Why is East Jerusalem’s Damascus Gate a Hotspot for Tensions?
Damascus Gate is a center of Palestinian cultural life, but Israeli forces regularly attack Palestinians in the plaza.
The Damascus Gate, or Bab al-Amud – as it is known in Arabic, has re-emerged as a flashpoint between Palestinians and Israeli forces in occupied East Jerusalem.
Since the start of Ramadan on April 2, Israeli forces, including undercover units, have assaulted and arrested Palestinian residents in the Damascus Gate area on an almost daily basis. Hundreds of others were arrested from Al-Aqsa Mosque compound.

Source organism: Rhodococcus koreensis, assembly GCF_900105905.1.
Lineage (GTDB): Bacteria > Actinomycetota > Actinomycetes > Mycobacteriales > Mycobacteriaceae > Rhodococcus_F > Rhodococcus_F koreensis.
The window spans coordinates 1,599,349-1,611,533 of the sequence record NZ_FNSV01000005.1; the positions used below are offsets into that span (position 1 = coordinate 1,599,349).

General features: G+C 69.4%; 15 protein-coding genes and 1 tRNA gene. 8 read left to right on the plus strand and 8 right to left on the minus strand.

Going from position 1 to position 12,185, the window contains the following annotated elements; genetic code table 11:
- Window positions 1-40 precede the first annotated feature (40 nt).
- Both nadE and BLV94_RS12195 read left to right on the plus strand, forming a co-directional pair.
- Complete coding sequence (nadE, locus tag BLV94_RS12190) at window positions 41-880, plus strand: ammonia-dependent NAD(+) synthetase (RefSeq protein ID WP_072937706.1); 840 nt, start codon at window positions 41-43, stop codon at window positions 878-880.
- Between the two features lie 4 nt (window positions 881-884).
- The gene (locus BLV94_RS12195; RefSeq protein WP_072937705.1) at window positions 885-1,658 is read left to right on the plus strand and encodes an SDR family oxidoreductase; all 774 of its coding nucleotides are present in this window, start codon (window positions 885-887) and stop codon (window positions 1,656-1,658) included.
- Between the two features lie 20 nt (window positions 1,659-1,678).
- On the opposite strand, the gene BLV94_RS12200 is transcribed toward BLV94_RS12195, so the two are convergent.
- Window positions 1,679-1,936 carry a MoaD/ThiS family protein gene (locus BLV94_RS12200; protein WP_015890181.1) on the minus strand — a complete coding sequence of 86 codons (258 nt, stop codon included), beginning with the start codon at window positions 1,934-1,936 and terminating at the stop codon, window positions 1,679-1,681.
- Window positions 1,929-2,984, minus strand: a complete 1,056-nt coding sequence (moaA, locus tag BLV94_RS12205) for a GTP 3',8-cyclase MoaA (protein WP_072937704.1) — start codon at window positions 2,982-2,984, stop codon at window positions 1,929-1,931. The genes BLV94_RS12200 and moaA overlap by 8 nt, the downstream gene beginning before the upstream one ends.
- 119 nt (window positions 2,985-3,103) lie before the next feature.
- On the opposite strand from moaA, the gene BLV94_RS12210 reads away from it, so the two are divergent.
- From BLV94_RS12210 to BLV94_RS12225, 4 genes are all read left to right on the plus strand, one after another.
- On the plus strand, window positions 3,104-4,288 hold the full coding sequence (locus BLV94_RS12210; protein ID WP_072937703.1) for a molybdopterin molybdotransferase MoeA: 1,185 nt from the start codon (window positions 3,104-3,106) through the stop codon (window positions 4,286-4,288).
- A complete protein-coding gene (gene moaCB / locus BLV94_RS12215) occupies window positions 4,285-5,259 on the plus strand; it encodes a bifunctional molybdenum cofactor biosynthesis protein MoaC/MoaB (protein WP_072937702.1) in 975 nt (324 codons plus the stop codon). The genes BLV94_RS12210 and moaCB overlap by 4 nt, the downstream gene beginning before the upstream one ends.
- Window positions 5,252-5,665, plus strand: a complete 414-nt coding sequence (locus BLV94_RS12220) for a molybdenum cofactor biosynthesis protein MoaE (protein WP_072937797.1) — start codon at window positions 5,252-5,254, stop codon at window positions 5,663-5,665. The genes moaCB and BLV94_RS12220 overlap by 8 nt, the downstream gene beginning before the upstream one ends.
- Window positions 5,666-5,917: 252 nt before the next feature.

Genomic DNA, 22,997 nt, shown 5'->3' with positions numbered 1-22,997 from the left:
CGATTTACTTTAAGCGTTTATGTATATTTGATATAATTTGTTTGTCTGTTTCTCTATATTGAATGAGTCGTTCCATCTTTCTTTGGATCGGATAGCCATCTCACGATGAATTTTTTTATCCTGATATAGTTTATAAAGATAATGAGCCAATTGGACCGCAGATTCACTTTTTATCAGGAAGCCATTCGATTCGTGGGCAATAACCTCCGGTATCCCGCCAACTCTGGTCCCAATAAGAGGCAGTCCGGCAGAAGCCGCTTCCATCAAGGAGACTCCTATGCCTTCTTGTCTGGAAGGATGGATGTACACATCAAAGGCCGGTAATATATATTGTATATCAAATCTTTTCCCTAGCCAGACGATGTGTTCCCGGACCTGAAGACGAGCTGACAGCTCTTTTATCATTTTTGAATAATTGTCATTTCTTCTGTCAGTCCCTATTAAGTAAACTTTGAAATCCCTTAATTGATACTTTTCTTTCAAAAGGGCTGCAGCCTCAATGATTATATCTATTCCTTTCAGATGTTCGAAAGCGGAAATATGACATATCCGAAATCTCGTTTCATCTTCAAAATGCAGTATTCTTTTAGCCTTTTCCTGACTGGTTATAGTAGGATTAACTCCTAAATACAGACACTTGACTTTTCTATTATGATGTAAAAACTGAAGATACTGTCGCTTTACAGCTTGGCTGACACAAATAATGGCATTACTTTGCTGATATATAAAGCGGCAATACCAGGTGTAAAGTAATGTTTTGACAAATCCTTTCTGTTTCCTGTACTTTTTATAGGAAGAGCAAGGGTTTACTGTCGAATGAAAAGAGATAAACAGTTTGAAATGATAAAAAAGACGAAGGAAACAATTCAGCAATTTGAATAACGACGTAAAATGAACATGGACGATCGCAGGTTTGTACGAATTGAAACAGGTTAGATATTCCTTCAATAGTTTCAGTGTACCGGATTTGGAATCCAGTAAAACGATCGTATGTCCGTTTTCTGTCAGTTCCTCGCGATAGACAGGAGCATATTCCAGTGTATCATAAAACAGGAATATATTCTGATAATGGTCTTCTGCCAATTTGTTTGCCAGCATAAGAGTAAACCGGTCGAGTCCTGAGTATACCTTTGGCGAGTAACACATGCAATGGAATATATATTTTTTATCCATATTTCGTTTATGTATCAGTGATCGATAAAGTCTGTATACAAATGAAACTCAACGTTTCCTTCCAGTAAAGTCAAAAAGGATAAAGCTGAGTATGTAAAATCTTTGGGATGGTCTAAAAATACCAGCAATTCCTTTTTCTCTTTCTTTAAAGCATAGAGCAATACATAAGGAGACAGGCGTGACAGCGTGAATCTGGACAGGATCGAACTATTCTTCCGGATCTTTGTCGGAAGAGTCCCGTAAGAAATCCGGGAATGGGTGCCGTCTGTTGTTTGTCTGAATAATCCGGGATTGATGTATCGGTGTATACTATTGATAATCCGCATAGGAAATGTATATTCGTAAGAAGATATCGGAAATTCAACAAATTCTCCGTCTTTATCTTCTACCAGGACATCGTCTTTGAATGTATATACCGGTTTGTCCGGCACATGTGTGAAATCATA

Similar scenes were documented last Ramadan during protests against Israeli attempts to forcibly displace Palestinians in East Jerusalem’s Sheikh Jarrah neighbourhood and Israel’s 11-day war on Gaza.
The Damascus Gate is an Ottoman-era plaza, which has been in its current form since 1537. It is the largest of the seven open gates to Jerusalem’s Old City, which lies in East Jerusalem.
Israel militarily occupied the Palestinian-majority East Jerusalem during the 1967 war and annexed it in breach of international law. The majority of countries around the world do not recognise Israeli sovereignty in East Jerusalem and consider it occupied territory.
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